Articles

Nearly 13 million immigrants have a four-year college degree or better. But these highly educated immigrants are not spread evenly throughout the labor market. They make up disproportionate shares of certain jobs, especially in the science and technology fields, accounting for 45 percent of software developers, 42 percent of physical scientists, and 29 percent of physicians. Yet there are signs that the trends of this population might be changing, as this article explores.

Policy Briefs
September 2020

Más de 4 millones de venezolanos han migrado a otros países de América Latina y el Caribe, lo que ha generado preocupación sobre cómo estas llegadas están afectando a las comunidades receptoras. Algunos políticos y expertos han afirmado que la migración está provocando un incremento en la delincuencia, un argumento que este informe examina a través de un análisis detallado de los datos de Chile, Colombia y Perú.

Policy Briefs
September 2020

More than 4 million Venezuelans have moved to other countries in Latin America and the Caribbean, raising concerns about how these arrivals are affecting receiving communities. Some politicians and pundits have asserted that migration is leading to an increase in crime—a claim this issue brief finds misplaced based on examination of official data from Chile, Colombia, and Peru.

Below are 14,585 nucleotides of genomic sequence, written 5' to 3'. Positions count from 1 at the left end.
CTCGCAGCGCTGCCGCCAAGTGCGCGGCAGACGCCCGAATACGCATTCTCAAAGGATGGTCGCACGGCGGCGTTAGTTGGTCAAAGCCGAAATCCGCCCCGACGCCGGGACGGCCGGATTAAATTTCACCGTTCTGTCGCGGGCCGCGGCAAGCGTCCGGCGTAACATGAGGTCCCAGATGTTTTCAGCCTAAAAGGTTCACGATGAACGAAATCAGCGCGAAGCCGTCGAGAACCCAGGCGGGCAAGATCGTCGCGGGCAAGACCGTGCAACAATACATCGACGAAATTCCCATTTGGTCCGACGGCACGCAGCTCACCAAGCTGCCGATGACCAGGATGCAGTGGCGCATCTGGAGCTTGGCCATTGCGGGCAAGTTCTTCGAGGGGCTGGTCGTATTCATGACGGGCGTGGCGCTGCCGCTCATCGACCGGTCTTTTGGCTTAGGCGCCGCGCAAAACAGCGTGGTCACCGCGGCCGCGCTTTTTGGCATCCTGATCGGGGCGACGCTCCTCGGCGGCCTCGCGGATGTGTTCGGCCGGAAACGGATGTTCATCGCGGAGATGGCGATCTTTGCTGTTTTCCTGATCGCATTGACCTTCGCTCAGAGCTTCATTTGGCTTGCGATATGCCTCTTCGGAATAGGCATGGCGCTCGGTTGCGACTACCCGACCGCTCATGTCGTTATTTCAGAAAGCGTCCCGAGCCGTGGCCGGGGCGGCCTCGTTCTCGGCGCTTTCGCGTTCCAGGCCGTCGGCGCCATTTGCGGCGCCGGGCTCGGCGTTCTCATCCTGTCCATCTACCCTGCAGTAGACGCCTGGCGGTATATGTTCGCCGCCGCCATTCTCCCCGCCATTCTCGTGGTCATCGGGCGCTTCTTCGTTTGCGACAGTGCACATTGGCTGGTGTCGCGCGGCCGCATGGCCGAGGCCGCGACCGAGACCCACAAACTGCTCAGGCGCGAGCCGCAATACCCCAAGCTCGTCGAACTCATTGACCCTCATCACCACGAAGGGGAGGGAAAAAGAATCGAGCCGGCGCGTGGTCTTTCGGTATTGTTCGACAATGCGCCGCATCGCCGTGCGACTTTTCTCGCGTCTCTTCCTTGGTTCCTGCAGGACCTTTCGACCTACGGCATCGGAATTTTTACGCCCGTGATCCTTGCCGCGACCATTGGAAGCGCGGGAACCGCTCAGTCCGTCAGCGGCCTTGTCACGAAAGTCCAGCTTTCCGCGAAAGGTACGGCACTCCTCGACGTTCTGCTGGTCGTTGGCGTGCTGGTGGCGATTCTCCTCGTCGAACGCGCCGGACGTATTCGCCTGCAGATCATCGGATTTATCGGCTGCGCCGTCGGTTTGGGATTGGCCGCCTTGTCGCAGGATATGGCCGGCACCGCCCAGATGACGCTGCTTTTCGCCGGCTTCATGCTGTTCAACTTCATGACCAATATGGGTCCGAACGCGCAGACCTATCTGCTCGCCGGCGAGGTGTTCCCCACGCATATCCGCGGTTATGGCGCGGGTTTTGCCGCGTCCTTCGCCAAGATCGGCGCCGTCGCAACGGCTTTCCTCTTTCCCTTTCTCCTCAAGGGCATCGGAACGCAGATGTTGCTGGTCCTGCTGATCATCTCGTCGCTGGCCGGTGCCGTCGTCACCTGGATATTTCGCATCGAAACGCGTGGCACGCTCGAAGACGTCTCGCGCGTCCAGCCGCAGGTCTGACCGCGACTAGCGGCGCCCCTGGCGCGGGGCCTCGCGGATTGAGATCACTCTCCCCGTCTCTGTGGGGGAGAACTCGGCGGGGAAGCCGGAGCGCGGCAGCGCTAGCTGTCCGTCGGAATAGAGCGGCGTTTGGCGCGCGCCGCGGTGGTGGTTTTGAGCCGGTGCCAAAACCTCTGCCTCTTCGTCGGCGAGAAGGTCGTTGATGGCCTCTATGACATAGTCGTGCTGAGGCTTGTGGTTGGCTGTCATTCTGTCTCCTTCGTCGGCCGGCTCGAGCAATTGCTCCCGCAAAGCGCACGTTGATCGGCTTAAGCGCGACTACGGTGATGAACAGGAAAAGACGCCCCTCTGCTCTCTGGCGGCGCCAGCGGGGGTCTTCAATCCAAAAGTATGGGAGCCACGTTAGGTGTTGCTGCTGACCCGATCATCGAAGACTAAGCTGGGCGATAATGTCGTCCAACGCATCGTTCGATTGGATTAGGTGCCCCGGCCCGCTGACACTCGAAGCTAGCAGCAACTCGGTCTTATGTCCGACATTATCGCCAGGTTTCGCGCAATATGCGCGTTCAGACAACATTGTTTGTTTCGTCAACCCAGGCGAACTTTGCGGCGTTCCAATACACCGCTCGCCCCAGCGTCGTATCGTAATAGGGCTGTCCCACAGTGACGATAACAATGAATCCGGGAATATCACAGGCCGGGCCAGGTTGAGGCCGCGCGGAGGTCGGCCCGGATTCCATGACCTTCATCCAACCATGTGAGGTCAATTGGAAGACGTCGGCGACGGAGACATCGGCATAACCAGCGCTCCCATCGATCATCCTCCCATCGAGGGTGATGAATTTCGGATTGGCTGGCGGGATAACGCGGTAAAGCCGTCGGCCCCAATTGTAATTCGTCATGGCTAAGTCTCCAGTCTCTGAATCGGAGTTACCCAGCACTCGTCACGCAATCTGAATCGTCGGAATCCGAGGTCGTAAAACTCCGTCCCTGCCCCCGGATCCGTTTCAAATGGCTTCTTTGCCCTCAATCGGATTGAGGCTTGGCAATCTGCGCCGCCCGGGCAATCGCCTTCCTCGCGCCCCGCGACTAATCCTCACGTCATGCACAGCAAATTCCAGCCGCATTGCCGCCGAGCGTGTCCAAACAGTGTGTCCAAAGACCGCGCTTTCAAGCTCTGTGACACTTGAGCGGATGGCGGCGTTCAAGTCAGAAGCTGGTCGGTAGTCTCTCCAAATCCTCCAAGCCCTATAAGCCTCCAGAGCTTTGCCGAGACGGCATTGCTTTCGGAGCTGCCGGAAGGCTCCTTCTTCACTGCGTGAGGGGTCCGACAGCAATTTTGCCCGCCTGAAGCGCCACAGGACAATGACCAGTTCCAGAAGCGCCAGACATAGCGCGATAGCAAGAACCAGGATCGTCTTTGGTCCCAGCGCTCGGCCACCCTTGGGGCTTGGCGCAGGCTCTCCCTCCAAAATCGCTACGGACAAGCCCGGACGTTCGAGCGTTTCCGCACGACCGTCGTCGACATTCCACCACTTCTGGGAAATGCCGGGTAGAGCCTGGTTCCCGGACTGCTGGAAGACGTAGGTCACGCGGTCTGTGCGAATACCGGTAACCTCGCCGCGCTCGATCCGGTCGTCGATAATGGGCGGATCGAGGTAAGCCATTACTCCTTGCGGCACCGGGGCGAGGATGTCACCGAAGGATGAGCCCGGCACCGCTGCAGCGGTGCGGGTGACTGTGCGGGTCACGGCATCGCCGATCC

Articles

India has no refugee law and has not signed the 1951 Refugee Convention, leaving many of its estimated 250,000 recognized refugees in a legal gray area. Meanwhile, more than 450 million internal migrants form the foundation of the country's economy, yet often have trouble accessing government benefits, identity cards, and other services. The COVID-19 pandemic has brought these shared vulnerabilities into stark relief.

Articles

The COVID-19 pandemic has exacerbated the effects of the so-called digital divide for U.S. immigrants and other groups with reduced online connectivity. Internet access and the skills to navigate digital environments have become even more critical for work, education, and health care during the public-health crisis, yet immigrants make up a disproportionately large share of U.S. residents unable to take advantage of these tools.

Fact Sheets
August 2020

Los países de América Latina y del Caribe se están enfrentando a un desafío doble. Por un lado, deben manejar un flujo masivo de venezolanos entrando a sus países, mientras que, al mismo tiempo, deben enfocar sus esfuerzos en controlar el virus del COVID-19. Esta ficha técnica presenta un perfil regional de los migrantes y refugiados venezolanos que viajaron a través de 11 países.